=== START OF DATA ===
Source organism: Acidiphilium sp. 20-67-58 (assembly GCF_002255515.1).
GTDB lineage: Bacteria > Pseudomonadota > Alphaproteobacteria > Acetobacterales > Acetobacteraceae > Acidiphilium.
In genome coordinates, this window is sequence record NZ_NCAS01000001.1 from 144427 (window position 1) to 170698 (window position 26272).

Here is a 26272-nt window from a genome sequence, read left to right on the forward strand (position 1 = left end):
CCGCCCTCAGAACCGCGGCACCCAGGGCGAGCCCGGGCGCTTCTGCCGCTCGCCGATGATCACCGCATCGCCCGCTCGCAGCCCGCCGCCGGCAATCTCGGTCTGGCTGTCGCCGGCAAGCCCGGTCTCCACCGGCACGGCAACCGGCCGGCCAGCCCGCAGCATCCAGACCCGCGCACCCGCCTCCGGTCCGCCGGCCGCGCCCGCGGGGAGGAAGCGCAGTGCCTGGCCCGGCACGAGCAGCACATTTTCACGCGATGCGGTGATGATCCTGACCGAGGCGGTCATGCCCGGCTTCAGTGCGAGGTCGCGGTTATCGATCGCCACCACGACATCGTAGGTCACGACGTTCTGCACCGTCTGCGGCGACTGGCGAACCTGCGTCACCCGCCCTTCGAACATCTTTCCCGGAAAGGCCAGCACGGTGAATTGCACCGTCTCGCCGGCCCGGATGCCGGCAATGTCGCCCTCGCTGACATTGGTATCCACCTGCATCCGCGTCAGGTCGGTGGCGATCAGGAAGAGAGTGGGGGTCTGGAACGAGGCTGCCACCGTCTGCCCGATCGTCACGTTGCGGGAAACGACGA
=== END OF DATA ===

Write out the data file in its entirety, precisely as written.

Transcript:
Source organism: Acidiphilium sp. 20-67-58 (assembly GCF_002255515.1).
GTDB lineage: Bacteria > Pseudomonadota > Alphaproteobacteria > Acetobacterales > Acetobacteraceae > Acidiphilium.
In genome coordinates, this window is sequence record NZ_NCAS01000001.1 from 144427 (window position 1) to 170698 (window position 26272).

Here is a 26272-nt window from a genome sequence, read left to right on the forward strand (position 1 = left end):
CCGCCCTCAGAACCGCGGCACCCAGGGCGAGCCCGGGCGCTTCTGCCGCTCGCCGATGATCACCGCATCGCCCGCTCGCAGCCCGCCGCCGGCAATCTCGGTCTGGCTGTCGCCGGCAAGCCCGGTCTCCACCGGCACGGCAACCGGCCGGCCAGCCCGCAGCATCCAGACCCGCGCACCCGCCTCCGGTCCGCCGGCCGCGCCCGCGGGGAGGAAGCGCAGTGCCTGGCCCGGCACGAGCAGCACATTTTCACGCGATGCGGTGATGATCCTGACCGAGGCGGTCATGCCCGGCTTCAGTGCGAGGTCGCGGTTATCGATCGCCACCACGACATCGTAGGTCACGACGTTCTGCACCGTCTGCGGCGACTGGCGAACCTGCGTCACCCGCCCTTCGAACATCTTTCCCGGAAAGGCCAGCACGGTGAATTGCACCGTCTCGCCGGCCCGGATGCCGGCAATGTCGCCCTCGCTGACATTGGTATCCACCTGCATCCGCGTCAGGTCGGTGGCGATCAGGAAGAGAGTGGGGGTCTGGAACGAGGCTGCCACCGTCTGCCCGATCGTCACGTTGCGGGAAACGACGA